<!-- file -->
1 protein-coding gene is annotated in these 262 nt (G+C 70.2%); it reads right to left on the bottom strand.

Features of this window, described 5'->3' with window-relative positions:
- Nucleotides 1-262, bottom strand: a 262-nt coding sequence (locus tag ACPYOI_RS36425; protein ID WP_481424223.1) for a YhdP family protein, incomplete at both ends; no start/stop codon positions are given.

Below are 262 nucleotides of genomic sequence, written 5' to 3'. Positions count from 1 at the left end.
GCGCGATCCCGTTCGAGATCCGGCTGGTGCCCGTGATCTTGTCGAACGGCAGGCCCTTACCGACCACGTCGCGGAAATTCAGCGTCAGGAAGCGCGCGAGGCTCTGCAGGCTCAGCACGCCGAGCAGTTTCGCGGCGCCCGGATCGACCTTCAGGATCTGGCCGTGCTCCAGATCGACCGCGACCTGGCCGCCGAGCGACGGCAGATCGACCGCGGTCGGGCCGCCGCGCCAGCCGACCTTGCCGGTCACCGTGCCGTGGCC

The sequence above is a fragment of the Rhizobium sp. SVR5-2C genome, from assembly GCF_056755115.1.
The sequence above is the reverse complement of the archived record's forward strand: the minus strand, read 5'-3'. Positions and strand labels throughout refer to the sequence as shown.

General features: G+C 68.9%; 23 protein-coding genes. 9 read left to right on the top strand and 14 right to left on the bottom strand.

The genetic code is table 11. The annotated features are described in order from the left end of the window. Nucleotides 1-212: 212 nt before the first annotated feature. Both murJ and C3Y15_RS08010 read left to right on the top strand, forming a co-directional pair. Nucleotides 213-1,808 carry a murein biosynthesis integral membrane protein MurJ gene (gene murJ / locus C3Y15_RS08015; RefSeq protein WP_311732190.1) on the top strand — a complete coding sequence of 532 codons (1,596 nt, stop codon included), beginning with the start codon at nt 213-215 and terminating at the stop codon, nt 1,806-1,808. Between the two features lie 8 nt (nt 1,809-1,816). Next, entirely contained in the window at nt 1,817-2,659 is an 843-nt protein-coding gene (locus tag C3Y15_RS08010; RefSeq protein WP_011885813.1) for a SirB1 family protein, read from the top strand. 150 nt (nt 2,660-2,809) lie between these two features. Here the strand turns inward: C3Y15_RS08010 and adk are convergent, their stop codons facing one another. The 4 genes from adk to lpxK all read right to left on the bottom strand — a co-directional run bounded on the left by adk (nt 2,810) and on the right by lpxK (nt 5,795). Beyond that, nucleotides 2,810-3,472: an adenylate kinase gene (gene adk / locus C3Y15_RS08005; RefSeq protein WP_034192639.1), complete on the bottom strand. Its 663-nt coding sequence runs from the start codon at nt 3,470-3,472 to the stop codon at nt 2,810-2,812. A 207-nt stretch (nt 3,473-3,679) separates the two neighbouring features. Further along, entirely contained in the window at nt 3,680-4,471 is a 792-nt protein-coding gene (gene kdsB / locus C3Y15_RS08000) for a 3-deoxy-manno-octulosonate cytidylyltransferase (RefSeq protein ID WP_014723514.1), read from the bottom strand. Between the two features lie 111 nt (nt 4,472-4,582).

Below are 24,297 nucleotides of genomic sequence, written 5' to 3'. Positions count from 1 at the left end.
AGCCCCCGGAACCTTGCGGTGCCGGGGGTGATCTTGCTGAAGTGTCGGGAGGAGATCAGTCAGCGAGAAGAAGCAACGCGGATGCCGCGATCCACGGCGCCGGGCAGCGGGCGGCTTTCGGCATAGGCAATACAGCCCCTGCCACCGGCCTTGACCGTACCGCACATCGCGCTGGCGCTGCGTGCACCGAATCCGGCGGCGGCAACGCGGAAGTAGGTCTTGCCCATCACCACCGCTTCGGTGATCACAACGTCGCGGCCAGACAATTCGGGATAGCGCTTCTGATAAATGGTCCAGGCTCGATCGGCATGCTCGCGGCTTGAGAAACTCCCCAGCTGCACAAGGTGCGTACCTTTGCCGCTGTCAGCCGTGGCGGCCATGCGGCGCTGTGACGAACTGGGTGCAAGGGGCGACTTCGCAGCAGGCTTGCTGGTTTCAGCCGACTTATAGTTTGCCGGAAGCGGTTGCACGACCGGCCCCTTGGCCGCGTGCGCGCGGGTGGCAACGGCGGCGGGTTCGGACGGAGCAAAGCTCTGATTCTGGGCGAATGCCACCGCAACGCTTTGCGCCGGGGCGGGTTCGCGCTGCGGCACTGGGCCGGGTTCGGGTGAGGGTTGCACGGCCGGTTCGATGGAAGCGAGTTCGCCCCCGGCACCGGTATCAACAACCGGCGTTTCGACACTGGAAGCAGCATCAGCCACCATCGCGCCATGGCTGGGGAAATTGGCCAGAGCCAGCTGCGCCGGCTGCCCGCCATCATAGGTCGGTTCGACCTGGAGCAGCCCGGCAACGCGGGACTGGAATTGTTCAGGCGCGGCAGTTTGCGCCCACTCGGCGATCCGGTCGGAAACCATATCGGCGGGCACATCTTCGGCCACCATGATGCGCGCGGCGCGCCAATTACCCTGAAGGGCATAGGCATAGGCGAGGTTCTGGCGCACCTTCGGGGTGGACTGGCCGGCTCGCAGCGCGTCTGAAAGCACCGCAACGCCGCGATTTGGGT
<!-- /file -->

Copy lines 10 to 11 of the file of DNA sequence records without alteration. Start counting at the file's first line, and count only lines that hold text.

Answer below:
Below are 24,297 nucleotides of genomic sequence, written 5' to 3'. Positions count from 1 at the left end.
AGCCCCCGGAACCTTGCGGTGCCGGGGGTGATCTTGCTGAAGTGTCGGGAGGAGATCAGTCAGCGAGAAGAAGCAACGCGGATGCCGCGATCCACGGCGCCGGGCAGCGGGCGGCTTTCGGCATAGGCAATACAGCCCCTGCCACCGGCCTTGACCGTACCGCACATCGCGCTGGCGCTGCGTGCACCGAATCCGGCGGCGGCAACGCGGAAGTAGGTCTTGCCCATCACCACCGCTTCGGTGATCACAACGTCGCGGCCAGACAATTCGGGATAGCGCTTCTGATAAATGGTCCAGGCTCGATCGGCATGCTCGCGGCTTGAGAAACTCCCCAGCTGCACAAGGTGCGTACCTTTGCCGCTGTCAGCCGTGGCGGCCATGCGGCGCTGTGACGAACTGGGTGCAAGGGGCGACTTCGCAGCAGGCTTGCTGGTTTCAGCCGACTTATAGTTTGCCGGAAGCGGTTGCACGACCGGCCCCTTGGCCGCGTGCGCGCGGGTGGCAACGGCGGCGGGTTCGGACGGAGCAAAGCTCTGATTCTGGGCGAATGCCACCGCAACGCTTTGCGCCGGGGCGGGTTCGCGCTGCGGCACTGGGCCGGGTTCGGGTGAGGGTTGCACGGCCGGTTCGATGGAAGCGAGTTCGCCCCCGGCACCGGTATCAACAACCGGCGTTTCGACACTGGAAGCAGCATCAGCCACCATCGCGCCATGGCTGGGGAAATTGGCCAGAGCCAGCTGCGCCGGCTGCCCGCCATCATAGGTCGGTTCGACCTGGAGCAGCCCGGCAACGCGGGACTGGAATTGTTCAGGCGCGGCAGTTTGCGCCCACTCGGCGATCCGGTCGGAAACCATATCGGCGGGCACATCTTCGGCCACCATGATGCGCGCGGCGCGCCAATTACCCTGAAGGGCATAGGCATAGGCGAGGTTCTGGCGCACCTTCGGGGTGGACTGGCCGGCTCGCAGCGCGTCTGAAAGCACCGCAACGCCGCGATTTGGGT